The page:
This also lets me put a little level meter on the preamp output. (I am constantly getting reports that I'm talking too close to the mic and so overdeviating.)

The speaker output, the control pins in the mic cable, and the signals in the main control cable seem to do ok with a simple extension.

Thanks and 73,
K6UHI

Jamie Hanrahan
 

Good point on the voltage drop in the head cable. What I can do is adapt it to 8P8C, using CAT6 for that extension with 24 gauge wires, and triple up on power and ground. That drops the loop R to about 0.8 ohms (it would be 2.5 ohms with just a single #24 each way). Good practice is that your feed R should be no more than 5% of the effective load R, so assuming the head runs on 12 volts, that puts the max head load at 300 mA.

It's tough to believe the head will pull more than that... I'll measure it. If it does I can always provide its own supply at the desk.

Control in and control out can each be paired with a ground line.

Ah...since the radio is deviation limited then it must be clipping, thanks for that. Further complication: Some repeaters seem to want lower audio levels than others.

This whole thing is of course a gross overcomplication, but that's part of the fun :)

--- In TMD700A@..., "noskosteve" <noskosteve@...> wrote:

OK, sounds cool. Yea. since the head is powered through that cable, you'd need some pretty heavy power and ground lines to limit drop.

Except...if the radio is truely overdeviating, that is a radio adjustment problem. They have deviation limiters (clipper).

If you are just "running into clip" alot and distorting ( I don't generally like to listen to that either), then that's another matter. I don't recall if there is a mic gain setting to change for that.

--
73, Steve, K9DCI
Thanks again and 73,
K6UHI

agcme2002
 

--- In TMD700A@..., "Jamie Hanrahan" <jeh@...> wrote:
so assuming the head runs on 12 volts, that puts the max head load at 300 mA.


The D700 head is supplied by an 8 volts regulator (unloaded voltage would be about 9.66 V according to the schematic).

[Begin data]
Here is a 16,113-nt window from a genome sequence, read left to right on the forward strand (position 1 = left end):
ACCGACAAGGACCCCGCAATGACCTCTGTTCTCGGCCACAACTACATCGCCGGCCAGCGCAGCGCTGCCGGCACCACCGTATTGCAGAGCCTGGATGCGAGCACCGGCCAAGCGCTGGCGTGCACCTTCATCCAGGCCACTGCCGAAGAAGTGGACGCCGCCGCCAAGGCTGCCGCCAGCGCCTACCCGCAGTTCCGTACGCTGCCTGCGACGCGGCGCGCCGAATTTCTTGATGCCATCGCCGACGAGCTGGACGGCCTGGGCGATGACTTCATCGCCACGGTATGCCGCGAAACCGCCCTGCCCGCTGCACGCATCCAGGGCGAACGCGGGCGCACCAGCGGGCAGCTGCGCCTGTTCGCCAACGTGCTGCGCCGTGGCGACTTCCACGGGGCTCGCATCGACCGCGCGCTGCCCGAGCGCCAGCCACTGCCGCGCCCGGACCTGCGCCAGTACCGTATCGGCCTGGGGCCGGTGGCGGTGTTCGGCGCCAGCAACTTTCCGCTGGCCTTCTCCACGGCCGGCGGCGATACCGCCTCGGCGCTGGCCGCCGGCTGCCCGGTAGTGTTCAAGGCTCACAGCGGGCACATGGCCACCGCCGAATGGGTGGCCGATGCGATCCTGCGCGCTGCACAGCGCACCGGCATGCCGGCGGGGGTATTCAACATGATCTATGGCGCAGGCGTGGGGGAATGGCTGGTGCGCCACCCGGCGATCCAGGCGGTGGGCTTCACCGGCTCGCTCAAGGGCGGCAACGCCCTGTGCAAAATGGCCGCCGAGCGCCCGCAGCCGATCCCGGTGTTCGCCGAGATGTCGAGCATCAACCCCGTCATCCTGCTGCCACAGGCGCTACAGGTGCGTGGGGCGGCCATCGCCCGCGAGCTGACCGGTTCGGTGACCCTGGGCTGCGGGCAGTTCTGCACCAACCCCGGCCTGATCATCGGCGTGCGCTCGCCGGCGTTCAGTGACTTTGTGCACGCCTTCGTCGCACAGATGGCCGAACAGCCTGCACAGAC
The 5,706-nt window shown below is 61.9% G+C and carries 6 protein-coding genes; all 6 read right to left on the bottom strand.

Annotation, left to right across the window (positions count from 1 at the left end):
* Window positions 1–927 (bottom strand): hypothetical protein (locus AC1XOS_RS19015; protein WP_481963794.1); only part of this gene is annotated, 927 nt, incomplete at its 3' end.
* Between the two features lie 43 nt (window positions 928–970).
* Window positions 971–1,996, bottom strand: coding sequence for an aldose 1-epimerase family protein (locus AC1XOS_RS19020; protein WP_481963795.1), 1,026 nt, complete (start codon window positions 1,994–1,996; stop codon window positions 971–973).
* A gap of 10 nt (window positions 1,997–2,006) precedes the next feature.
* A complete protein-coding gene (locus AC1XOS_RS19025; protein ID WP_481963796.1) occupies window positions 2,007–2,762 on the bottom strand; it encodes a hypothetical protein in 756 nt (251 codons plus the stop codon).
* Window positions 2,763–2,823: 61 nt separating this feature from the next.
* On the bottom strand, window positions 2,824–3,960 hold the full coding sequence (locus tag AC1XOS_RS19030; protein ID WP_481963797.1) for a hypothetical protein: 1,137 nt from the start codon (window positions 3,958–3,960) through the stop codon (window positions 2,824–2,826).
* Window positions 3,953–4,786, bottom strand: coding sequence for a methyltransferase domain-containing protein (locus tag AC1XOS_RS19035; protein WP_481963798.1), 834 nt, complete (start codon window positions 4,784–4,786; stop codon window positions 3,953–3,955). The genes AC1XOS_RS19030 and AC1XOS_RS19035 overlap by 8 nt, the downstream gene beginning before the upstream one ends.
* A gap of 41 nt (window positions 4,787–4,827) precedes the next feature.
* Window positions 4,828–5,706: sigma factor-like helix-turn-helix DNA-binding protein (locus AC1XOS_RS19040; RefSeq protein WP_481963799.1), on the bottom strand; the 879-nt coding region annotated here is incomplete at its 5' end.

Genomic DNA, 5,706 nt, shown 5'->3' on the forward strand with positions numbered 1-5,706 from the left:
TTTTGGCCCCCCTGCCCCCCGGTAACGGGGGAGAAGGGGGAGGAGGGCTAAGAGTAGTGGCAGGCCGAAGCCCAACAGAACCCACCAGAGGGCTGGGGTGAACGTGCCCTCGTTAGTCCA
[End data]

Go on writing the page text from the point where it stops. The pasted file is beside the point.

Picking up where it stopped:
noskosteve
 

Gee. Haven't read in a while. Surprised this isn't done yet. (;-)

But yes. It can't be differential data since there are only 2 lines, one for each direction.

It is not only the total supply voltage thing, but the ground is also for the digital signals and the drop will reduce noise margin so it could cause data errors.

It's a good thing you don't have Mic ground in there too.

--
73, Steve, K9DCI

--- In TMD700A@..., "Jamie Hanrahan" <jeh@...> wrote:

Good point on the voltage drop in the head cable. What I can do is adapt it to 8P8C, using CAT6 for that extension with 24 gauge wires, and triple up on power and ground. That drops the loop R to about 0.8 ohms (it would be 2.5 ohms with just a single #24 each way). Good practice is that your feed R should be no more than 5% of the effective load R, so assuming the head runs on 12 volts, that puts the max head load at 300 mA.

It's tough to believe the head will pull more than that... I'll measure it. If it does I can always provide its own supply at the desk.

Control in and control out can each be paired with a ground line.

Ah...since the radio is deviation limited then it must be clipping, thanks for that. Further complication: Some repeaters seem to want lower audio levels than others.

This whole thing is of course a gross overcomplication, but that's part of the fun :)

--- In TMD700A@..., "noskosteve" <noskosteve@> wrote:

OK, sounds cool. Yea. since the head is powered through that cable, you'd need some pretty heavy power and ground lines to limit drop.

Except...if the radio is truely overdeviating, that is a radio adjustment problem. They have deviation limiters (clipper).

If you are just "running into clip" alot and distorting ( I don't generally like to listen to that either), then that's another matter. I don't recall if there is a mic gain setting to change for that.

--
73, Steve, K9DCI
Thanks again and 73,
K6UHI

Jamie Hanrahan
 

Surprised this isn't done yet. (;-)
Overkill takes time :) Seriously I want to make darn sure this will work reliably before I snake cables through the walls. I don't want to find out later that I should have used a different kind of cable...

I'm running the mic audio through a completely separate STP cable.

If extending the speaker audio turns out to be a problem I should just give up electronics tinkering :) But I really wish KW had not used 3.5mm phone jacks for the speaker outs. Easily the least reliable audio connector in common use.

--- In TMD700A@..., "noskosteve" <noskosteve@...> wrote:


Gee. Haven't read in a while. Surprised this isn't done yet. (;-)

But yes. It can't be differential data since there are only 2 lines, one for each direction.

It is not only the total supply voltage thing, but the ground is also for the digital signals and the drop will reduce noise margin so it could cause data errors.